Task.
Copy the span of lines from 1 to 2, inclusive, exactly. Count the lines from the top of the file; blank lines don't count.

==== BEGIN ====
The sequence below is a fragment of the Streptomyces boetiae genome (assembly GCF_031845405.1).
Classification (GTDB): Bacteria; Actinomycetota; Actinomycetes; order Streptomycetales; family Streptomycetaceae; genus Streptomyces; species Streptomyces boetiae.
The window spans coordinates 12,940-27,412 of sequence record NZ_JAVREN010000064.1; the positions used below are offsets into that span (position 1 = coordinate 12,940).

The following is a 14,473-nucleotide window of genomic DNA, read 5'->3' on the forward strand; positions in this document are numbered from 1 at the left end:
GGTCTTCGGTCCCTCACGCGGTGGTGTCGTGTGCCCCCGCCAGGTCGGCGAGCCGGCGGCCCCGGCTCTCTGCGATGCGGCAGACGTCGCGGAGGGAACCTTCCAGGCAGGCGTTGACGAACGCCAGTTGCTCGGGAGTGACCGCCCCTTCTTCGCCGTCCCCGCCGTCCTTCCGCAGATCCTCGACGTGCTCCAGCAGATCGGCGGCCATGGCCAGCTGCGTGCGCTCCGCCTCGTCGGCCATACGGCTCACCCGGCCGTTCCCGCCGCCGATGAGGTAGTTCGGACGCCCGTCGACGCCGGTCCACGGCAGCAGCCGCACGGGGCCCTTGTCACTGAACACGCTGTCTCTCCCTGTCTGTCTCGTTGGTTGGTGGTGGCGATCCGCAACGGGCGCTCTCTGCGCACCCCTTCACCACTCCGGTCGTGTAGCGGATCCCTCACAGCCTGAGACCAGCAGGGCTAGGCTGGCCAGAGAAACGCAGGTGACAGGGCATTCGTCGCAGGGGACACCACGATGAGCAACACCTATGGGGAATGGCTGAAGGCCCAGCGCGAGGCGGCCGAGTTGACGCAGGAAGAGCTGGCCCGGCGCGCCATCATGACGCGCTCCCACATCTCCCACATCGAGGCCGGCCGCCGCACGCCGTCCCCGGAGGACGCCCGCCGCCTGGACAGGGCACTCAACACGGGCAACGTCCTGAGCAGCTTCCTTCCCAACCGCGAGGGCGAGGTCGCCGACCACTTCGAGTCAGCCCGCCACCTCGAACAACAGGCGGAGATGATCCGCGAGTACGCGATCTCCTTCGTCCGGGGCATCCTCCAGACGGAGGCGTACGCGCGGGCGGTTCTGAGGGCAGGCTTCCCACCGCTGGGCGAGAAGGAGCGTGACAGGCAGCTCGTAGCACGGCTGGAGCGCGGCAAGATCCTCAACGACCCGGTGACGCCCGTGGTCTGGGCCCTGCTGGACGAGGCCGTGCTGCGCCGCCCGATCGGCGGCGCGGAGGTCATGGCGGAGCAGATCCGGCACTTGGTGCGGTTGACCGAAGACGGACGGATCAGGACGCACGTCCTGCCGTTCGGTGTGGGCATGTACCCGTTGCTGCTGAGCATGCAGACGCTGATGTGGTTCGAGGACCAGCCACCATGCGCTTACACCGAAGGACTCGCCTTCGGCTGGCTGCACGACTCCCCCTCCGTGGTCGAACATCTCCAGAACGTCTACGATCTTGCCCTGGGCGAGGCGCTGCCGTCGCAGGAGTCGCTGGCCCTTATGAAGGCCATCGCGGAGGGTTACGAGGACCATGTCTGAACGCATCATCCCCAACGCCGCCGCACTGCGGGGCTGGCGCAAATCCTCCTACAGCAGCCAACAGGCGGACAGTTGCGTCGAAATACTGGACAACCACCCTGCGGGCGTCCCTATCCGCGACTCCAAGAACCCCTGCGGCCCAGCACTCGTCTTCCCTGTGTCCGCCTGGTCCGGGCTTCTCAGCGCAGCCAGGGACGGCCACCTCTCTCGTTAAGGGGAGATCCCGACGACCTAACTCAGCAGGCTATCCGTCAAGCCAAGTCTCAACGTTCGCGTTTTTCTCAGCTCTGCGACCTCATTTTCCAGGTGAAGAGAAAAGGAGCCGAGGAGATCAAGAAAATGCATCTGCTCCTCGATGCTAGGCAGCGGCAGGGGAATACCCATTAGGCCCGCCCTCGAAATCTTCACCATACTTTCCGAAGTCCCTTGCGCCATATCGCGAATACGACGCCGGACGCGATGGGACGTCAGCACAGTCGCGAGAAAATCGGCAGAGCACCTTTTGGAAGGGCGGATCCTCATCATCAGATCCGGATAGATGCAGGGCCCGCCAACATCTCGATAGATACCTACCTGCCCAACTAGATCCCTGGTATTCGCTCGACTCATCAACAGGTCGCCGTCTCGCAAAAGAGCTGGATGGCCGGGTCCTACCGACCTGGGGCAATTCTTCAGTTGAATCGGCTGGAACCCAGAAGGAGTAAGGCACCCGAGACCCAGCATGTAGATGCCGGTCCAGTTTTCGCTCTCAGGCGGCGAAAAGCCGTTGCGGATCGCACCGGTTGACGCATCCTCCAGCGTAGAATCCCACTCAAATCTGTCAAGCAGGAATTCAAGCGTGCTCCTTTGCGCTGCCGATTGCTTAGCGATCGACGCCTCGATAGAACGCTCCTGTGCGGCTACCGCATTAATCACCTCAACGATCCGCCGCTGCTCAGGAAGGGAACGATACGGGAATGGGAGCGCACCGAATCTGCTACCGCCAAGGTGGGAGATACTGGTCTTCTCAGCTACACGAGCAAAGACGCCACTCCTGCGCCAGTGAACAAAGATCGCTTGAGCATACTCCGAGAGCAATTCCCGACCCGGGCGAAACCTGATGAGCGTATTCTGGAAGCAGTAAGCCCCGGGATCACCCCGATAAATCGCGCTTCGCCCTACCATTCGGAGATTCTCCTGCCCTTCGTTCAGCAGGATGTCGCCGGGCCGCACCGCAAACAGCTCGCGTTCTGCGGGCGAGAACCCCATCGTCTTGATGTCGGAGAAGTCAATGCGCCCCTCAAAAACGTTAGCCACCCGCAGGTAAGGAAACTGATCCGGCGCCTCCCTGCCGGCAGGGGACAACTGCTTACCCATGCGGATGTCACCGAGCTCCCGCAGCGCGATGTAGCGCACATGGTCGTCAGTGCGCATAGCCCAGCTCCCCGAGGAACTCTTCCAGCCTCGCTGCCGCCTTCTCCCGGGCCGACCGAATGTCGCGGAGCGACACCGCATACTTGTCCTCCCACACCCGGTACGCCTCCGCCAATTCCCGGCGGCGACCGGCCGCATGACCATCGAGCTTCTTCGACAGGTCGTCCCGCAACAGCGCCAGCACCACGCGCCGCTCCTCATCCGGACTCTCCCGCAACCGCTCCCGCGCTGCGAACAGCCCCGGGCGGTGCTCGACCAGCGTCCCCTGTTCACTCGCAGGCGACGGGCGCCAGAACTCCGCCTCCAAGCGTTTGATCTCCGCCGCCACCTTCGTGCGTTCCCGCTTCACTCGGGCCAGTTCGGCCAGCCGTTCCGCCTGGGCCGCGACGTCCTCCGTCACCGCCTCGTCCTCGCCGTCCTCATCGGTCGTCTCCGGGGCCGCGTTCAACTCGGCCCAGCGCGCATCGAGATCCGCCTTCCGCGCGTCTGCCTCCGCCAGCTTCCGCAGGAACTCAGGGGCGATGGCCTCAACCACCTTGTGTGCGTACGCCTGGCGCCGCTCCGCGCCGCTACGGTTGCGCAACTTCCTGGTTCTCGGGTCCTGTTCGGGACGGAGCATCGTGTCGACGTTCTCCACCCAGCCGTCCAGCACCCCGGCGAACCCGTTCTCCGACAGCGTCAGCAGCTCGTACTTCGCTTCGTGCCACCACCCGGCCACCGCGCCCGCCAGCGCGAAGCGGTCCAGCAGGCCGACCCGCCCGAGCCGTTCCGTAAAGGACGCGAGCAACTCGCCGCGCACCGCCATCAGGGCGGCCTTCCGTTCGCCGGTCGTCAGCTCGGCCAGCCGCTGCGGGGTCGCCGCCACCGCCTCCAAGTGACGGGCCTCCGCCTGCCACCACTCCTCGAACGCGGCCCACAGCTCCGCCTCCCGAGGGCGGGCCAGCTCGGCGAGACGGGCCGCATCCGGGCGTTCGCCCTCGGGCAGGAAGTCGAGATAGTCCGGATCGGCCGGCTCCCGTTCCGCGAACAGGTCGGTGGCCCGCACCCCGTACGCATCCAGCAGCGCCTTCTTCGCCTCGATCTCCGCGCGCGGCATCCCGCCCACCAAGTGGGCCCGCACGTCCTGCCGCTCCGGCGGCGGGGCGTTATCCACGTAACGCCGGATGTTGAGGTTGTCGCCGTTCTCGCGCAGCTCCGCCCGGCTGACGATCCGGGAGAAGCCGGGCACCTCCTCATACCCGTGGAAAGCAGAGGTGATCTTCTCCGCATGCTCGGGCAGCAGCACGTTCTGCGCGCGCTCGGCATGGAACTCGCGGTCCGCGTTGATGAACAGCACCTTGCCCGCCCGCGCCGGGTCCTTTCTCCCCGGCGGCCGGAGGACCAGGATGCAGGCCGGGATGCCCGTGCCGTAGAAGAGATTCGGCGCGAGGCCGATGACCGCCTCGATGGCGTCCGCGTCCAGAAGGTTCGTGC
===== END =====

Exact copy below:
The sequence below is a fragment of the Streptomyces boetiae genome (assembly GCF_031845405.1).
Classification (GTDB): Bacteria; Actinomycetota; Actinomycetes; order Streptomycetales; family Streptomycetaceae; genus Streptomyces; species Streptomyces boetiae.